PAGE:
It had been more than six hours since Joan Sikkema first laid her shaven head on the operating table, six hours since a 14-millimeter hole was drilled in her skull and a thin electrode inserted deep inside her brain. Now, swaddled in blankets in the cold operating room and wide awake, Joan (pronounced joe-ann) looked up at half a dozen physicians in surgical gowns, all of whom seemed to be shouting orders at her simultaneously.
“Put your hands out steady!” one said.
“Touch your finger to your nose!”
“Puff out your cheeks!” said another. Pairs of eyes met over surgical masks, and half-nods were exchanged.
This was supposed to be the climactic moment of a surgical session that had begun around 9:00 a.m., when Ali R. Rezai, an Iranian-born and Western-trained neurosurgeon, opened the tiny porthole in the left side of Joan’s skull, about five centimeters behind the hairline. Rezai and a team of functional neurosurgeons, neurologists and nurses at the Cleveland Clinic Foundation in Ohio had spent the next few hours electronically eavesdropping on single cells in Joan’s brain, attempting to pinpoint the precise trouble spot that caused a persistent, uncontrollable tremor in her right hand. Once confident they had found the spot, the doctors had guided the electrode itself deep into her brain, into a small duchy of nerve cells within the thalamus. The hope was that when they sent an electrical current to the electrode, in a technique known as deep-brain stimulation, her tremor would diminish, and perhaps disappear altogether.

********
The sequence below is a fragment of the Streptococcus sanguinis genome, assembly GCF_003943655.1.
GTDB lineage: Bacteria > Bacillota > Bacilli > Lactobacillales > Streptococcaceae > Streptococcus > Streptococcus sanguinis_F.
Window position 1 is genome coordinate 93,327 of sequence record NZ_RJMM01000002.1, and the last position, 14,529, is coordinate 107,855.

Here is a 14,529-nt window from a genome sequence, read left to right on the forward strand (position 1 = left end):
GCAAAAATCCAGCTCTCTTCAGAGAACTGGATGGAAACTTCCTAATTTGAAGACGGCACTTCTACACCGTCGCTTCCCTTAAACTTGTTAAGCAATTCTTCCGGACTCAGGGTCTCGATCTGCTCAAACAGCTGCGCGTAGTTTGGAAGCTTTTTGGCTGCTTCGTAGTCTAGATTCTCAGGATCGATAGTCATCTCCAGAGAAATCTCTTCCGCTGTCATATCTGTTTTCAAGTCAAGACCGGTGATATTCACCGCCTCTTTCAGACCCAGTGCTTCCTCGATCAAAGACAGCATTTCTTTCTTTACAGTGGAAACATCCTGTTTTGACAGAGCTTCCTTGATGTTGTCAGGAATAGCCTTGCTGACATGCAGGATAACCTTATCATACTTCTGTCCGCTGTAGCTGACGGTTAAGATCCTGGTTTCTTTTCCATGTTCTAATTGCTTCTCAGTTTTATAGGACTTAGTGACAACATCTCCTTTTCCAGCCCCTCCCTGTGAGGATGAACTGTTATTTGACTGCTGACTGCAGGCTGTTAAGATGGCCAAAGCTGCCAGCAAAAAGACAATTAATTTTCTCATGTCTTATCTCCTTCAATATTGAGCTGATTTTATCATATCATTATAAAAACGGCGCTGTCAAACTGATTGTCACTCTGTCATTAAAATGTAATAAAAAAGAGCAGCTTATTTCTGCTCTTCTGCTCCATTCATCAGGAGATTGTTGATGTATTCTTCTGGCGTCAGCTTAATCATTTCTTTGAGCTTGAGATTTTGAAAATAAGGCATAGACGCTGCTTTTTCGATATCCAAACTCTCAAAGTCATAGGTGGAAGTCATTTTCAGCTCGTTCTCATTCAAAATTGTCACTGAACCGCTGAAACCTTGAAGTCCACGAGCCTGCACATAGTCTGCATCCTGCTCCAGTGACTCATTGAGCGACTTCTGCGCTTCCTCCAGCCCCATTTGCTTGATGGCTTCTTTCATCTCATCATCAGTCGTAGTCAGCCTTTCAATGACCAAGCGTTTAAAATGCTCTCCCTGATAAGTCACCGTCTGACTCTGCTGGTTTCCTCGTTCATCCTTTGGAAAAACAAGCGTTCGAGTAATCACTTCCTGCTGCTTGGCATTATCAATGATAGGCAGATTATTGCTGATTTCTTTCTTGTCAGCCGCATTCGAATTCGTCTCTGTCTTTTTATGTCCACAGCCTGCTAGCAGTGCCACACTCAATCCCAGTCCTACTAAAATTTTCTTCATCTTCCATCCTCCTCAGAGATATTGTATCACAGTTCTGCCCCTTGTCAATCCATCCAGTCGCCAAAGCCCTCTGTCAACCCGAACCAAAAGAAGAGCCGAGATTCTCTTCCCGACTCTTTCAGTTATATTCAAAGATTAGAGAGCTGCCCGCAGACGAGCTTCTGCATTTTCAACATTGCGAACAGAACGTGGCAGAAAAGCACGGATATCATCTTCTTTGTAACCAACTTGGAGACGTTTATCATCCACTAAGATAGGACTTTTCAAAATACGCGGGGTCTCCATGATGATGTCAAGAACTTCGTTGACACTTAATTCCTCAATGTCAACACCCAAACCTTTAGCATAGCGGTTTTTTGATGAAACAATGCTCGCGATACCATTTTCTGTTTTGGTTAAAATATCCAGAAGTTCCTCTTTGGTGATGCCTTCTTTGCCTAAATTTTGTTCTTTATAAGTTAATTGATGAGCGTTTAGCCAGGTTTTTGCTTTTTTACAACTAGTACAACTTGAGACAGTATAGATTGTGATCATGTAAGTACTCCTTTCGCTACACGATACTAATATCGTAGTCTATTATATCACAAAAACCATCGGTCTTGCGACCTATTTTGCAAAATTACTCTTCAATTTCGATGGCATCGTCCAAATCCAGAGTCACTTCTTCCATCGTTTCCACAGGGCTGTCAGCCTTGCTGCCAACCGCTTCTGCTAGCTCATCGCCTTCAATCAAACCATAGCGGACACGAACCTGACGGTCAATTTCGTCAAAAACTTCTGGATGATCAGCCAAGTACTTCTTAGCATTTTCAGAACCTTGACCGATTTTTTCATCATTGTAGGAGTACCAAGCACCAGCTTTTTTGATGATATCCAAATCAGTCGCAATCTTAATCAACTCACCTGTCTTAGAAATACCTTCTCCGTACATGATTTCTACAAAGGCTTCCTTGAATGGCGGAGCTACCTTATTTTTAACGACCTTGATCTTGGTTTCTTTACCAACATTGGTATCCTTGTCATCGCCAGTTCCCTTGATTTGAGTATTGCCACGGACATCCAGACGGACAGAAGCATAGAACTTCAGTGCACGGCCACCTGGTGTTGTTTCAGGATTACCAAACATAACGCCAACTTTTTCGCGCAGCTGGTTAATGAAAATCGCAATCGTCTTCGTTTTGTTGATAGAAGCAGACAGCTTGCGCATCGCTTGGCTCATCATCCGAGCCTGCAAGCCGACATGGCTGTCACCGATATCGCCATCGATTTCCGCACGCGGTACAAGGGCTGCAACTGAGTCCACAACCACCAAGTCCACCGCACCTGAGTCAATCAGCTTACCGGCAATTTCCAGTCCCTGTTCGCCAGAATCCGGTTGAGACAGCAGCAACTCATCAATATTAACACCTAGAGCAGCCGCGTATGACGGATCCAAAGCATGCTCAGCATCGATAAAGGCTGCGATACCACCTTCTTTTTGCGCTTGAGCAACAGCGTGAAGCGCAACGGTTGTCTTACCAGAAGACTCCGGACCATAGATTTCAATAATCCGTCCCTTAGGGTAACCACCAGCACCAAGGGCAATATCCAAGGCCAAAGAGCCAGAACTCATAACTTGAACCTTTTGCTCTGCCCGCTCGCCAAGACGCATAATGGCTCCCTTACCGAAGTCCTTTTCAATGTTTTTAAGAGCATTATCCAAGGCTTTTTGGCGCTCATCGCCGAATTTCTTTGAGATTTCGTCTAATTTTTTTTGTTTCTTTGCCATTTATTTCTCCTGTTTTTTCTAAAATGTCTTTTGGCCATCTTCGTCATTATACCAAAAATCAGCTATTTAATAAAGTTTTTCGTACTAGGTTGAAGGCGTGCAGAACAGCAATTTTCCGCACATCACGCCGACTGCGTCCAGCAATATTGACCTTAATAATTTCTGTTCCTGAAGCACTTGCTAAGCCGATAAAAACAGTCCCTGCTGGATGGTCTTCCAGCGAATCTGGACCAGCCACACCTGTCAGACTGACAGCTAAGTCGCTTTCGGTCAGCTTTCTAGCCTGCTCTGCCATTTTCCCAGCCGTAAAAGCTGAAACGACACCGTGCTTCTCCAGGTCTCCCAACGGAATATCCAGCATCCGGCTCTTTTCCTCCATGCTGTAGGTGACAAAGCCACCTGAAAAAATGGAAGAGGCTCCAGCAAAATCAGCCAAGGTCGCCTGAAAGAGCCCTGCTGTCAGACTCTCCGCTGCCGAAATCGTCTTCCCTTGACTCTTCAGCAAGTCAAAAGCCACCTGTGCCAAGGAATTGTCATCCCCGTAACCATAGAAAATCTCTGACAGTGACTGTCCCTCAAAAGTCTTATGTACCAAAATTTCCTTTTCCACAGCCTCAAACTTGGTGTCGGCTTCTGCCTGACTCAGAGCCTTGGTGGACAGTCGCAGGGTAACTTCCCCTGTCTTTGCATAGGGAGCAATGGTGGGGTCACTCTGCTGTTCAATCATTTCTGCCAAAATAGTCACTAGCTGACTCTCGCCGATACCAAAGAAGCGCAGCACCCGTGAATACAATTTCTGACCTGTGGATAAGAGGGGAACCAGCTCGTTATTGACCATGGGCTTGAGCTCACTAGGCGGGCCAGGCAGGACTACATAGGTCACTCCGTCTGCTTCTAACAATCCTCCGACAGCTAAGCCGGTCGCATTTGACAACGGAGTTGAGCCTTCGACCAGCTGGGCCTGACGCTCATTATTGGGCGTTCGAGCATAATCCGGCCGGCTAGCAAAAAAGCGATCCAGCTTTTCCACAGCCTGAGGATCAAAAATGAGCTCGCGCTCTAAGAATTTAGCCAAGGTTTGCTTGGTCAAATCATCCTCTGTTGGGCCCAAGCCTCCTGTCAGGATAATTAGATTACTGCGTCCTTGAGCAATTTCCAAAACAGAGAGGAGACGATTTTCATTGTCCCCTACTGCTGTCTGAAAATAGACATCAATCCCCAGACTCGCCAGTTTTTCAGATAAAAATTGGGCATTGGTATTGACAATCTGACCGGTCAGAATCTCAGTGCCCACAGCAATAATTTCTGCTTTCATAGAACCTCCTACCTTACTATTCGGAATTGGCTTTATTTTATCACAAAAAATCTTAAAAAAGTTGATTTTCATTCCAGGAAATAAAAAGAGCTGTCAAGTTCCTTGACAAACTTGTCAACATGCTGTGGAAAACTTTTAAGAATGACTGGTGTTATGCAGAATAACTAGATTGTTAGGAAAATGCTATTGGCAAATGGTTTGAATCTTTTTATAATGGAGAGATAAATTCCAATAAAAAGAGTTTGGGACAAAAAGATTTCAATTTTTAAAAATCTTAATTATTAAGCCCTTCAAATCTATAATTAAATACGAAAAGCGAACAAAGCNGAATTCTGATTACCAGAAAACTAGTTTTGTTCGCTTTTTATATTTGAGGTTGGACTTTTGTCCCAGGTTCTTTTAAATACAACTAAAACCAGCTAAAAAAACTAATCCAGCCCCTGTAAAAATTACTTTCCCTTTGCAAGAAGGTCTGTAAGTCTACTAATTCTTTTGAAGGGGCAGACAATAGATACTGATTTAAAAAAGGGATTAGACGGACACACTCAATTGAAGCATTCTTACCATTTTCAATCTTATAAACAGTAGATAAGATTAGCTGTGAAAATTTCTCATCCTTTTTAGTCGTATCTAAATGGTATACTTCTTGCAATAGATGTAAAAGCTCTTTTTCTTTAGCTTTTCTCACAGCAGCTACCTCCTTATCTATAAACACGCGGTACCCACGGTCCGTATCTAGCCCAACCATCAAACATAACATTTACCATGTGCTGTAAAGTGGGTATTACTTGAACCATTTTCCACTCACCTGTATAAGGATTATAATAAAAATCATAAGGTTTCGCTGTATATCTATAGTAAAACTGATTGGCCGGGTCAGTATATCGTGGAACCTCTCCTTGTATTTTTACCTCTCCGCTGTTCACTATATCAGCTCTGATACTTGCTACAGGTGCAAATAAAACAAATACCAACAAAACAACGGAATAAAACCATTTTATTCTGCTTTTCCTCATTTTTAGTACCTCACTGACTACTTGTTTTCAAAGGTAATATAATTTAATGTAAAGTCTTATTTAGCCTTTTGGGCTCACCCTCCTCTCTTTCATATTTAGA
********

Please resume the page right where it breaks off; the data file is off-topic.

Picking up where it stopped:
“Any tingling in the area?” asked neurologist Erwin B. Montgomery Jr., standing over Joan and tweaking the knob on a device that controls the voltage, frequency and duration of electrical stimulation. He was both testing the electrode’s effectiveness and making sure it wasn’t in a place where a burst of electricity could cause problems. Several millimeters too far back could cause a tingling sensation known as parathesis and possibly speech problems. Several millimeters too far forward, and the electrode might miss the target and have no therapeutic effect at all. Every question the doctors fired at Joan elicited a geographical answer about the exact position of the electrode inside her brain.